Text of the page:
First published in
The Work and Life of David Grove: Clean Language and Emergent Knowledge, Carol Wilson (Matador, 2017, pp.).
“Sing it out loud.
Sing it in your name.
Sing it like you’re proud.
Sing the healing game.”
The Healing Game, Van Morrison
(One of David Grove’s favourite songs)
David Grove was a Character (with a capital C) who had a genius for innovating new ways to do therapy. He also had a remarkable generosity of spirit. This was exemplified in a metaphor he created while staying with us in London in 2002. One afternoon Caitlin Walker joined us in identifying metaphors for the role each of us wanted to play in the development of the clean community. David’s metaphor for himself was a “launch pad” from which others could lift off to discover new and unexplored worlds.
David had an ‘open source’ ethos. He never trademarked or registered Clean Language or any of his wonderful innovations. His suggestion to his students was always “take my work and make it your own”.
Once we had won David over with, as he put it, “Penny’s tenacious won’t-take-no-for-an-answer style and James’ inquiring, penetrating questions” he was completely supportive of our desire to produce a model of his work and to disseminate it to those who were interested. And it wasn’t just us – the same was true of everyone whose heart he could see was touched by his work.
Remarkably little of David’s prodigious output exists in published form since writing was not his forte. Among David’s gifts were his voice, his powers of observation, his focussed attention, his memory, and his love of the nuances and rhythm of the spoken word – no doubt derived in part from his Māori heritage. (The Māori language was not translated into the written form until 1820, although the symbolic meanings embodied in carving, knots and weaving has a much longer history.)
Carol Wilson is imbued with a similar generosity of spirit and showed remarkable fortitude in supporting David. She not only let him stay in her beautiful English thatched cottage from which he ran all manner of impromptu and experimental workshops, she worked with him to systematise some of his ideas into teachable processes for coaches and other facilitators.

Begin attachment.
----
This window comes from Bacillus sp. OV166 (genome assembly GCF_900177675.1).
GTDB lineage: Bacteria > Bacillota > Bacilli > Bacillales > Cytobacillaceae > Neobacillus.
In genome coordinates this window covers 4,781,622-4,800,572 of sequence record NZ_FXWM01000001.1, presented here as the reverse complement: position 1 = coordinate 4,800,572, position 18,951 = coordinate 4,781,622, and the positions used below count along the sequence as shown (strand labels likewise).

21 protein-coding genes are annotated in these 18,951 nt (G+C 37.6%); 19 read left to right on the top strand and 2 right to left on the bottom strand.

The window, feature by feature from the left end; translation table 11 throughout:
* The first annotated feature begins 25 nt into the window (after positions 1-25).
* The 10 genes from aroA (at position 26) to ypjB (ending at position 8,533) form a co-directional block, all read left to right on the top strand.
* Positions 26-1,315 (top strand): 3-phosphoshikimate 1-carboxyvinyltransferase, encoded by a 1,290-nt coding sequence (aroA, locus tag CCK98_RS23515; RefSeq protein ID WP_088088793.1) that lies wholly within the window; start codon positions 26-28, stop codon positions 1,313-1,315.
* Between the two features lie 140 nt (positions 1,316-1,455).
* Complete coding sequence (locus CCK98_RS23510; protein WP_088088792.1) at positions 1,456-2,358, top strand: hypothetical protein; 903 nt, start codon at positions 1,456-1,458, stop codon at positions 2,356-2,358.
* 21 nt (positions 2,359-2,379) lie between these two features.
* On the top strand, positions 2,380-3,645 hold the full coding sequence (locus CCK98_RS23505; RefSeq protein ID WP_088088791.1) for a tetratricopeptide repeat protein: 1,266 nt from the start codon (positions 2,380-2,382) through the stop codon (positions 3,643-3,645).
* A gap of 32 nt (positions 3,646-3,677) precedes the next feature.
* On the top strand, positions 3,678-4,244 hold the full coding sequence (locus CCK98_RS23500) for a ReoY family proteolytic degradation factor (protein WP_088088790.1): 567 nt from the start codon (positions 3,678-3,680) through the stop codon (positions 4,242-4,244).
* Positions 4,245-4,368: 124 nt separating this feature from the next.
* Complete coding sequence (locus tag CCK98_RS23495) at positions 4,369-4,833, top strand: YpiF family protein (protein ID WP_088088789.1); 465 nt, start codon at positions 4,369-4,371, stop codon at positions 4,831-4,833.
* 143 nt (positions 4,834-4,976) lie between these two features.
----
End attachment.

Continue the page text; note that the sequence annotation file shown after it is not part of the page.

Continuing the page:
Carol is one of the few people who managed to pin David down long enough to write about his work and to get it published. That is no mean feat when, as we know only too well, David never stood still for long. He developed ideas and processes at a pace that was hard to keep up with.
When David “chased an idea” he pursued it with every cell in his body. For instance, David stayed with us in 2003 and the night before he was due to leave the country he picked a book off of our bookshelf and started reading it. Nexus: small worlds & the groundbreaking science of networks was just the right book in the right place at the right time to stimulate David’s latest pursuit, Clean Space. The next morning he hadn’t finished the book and thoughtfully placed it back on the shelf before going to the airport. Imagine our surprise when two hours after leaving our home a taxi pulled up outside – containing David and all his luggage. He said he decided to miss the flight because he wanted to finish reading the book. He left his bags on the landing, and took the book to his room where he read it cover to cover – twice. He wouldn’t even come down to join us for meals, so we took him food on a tray for the duration.
The Work and Life of David Grove: Clean Language and Emergent Knowledge is a significant contribution to the field. It includes Carol’s work with David Grove between 2005 and 2007 and contains original transcripts of both his workshops and client sessions. Carol’s inclusion of others’ recollections and case histories adds richness and diversity. It reveals some pieces of the jigsaw of what David meant to those many, many lives he touched. And by not editing these contributors’ descriptions she demonstrates a congruence with David’s approach of preserving his clients’ exact words, and respecting each person’s subjective experience.
But Carol has done much more than than collate others’ work. She has documented a large number of David’s processes involving metaphor, Clean Language, Clean Space and those that come under the umbrella term, Emergent Knowledge. On top of that, her own cases studies show how she has applied Clean principles in real-world business situations.
We can think of no better way for Carol to honour David Grove’s memory than to have produced this book.
We’ll leave the last word to James Hillman, whose instruction for a life well-lived perfectly describes David Grove’s contribution:
All of us, each one of us, can and ought to give as much of himself as he possibly can – nay, to give more than he can, to exceed himself, to go beyond himself, to make himself irreplaceable.
Penny Tompkins and James Lawley
Waxahachie, Texas, 17 December 2014